Who we are...
Our members are from the various ranches and village communities in the South Rupununi. Most of us are of Wapishana and Macuxi Amerindian backgrounds, whose traditional knowledge of the local environment and its ecology is unparalleled. Many members are also professional guides for visiting eco-tourists and scientific researchers. All of us have been deeply concerned by the effects of human activities on the natural environments that we have always relied on.
In April 2000, we guided a research team from the Smithsonian Institute to the discovery of a previously unknown population of the critically endangered Red Siskin (Carduelis cucullata), a bird that was trapped to near extinction during the 19th and 20th centuries to supply the caged bird trade. This discovery proved to be the event that galvanised us to establish the South Rupununi Conservation Society. Faced with increasing environmental degradation from local development, population growth, and natural resource extraction, we created the Society to protect and preserve our local environment at a grassroots level.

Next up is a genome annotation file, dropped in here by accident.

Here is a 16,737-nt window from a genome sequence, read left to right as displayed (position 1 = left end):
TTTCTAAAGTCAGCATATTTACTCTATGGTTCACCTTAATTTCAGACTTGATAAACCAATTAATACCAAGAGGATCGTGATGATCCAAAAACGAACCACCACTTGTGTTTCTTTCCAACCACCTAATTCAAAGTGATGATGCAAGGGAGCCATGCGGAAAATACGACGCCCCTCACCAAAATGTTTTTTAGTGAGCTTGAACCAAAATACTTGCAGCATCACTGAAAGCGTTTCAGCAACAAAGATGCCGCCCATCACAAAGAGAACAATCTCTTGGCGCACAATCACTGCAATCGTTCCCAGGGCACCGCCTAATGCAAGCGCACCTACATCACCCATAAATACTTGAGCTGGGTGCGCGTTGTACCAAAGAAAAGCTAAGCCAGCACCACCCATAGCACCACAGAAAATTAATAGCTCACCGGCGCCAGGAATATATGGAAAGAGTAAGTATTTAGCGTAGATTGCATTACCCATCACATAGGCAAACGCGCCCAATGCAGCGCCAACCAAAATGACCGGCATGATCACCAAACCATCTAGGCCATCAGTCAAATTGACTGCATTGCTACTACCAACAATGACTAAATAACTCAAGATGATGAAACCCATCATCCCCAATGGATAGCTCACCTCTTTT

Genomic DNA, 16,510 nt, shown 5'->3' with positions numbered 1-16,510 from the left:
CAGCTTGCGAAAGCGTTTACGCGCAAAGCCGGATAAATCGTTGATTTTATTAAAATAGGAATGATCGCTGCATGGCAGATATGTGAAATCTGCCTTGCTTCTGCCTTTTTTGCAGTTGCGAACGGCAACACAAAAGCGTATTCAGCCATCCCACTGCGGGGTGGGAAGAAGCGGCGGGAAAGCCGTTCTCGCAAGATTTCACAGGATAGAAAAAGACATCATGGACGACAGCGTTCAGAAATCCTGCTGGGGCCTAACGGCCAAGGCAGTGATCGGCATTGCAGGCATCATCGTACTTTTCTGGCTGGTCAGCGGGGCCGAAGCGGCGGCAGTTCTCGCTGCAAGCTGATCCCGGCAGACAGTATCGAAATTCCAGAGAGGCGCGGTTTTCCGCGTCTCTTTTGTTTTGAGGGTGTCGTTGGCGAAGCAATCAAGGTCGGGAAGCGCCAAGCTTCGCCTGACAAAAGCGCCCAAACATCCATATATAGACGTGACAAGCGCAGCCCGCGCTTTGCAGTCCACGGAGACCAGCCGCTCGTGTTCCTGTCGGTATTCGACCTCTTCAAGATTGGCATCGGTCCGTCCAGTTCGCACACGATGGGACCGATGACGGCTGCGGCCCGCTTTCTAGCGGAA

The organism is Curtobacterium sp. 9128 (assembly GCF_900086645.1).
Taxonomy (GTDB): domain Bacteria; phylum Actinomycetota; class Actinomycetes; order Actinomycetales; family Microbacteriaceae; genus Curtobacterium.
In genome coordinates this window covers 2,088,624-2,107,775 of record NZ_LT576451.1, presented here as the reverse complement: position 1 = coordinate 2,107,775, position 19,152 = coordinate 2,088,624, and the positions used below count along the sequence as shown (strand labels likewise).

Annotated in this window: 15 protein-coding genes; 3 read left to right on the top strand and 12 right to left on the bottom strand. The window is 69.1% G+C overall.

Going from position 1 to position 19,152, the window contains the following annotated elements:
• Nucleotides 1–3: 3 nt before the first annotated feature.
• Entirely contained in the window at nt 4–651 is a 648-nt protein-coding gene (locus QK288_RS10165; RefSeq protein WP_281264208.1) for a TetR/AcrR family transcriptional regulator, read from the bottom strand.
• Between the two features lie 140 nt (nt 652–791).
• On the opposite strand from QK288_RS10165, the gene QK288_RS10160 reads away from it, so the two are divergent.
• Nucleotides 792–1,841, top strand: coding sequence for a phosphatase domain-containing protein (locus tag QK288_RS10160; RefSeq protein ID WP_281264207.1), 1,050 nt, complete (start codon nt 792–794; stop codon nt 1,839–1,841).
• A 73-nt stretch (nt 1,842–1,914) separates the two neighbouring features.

We have worked with organizations including the Environmental Protection Agency, Conservation International, the American Bird Conservancy, and Panthera, as conservationists and researchers, in order to preserve our environment for future generations to come.
Guyana is the Land of Many Waters, a little-known country in northern South America that is renowned for both its cultural diversity and environmental splendour. Claimed by Sir Walter Raleigh for the British in the 18th century and achieving colonial independence in 1966, Guyana has been noted historically for its rich natural resources and diverse ecological environments.
The Rupununi Region is located deep in the interior of Guyana, near the Brazilian border. It is home to Macuxi, Wapishana, and Wai Wai Amerindian communities, and has a rich historical tradition of vaqueros and cattle ranching.
The natural splendor...
The Rupununi Region is a highly diverse ecological environment situated in the Guiana Shield, with vast savannahs and dense rainforests straddled by the majestic headwaters and creeks of Guyana's many rivers. It is home to famous animals including the Jaguar, the Giant River Otter, the Giant Anteater, the Anaconda, the Black Caiman, the Harpy Eagle, and the Howler Monkey.
The natural beauty of the Rupununi has not gone unnoticed, and has been described in writing by individuals including Sir Walter Raleigh, William Schomburgh, and David Attenborough. The Rupununi has also been depicted in documentaries including the BBC's Lost Land of the Jaguar, and more recently, National Geographic's River Monsters.
Our friends and neighbors...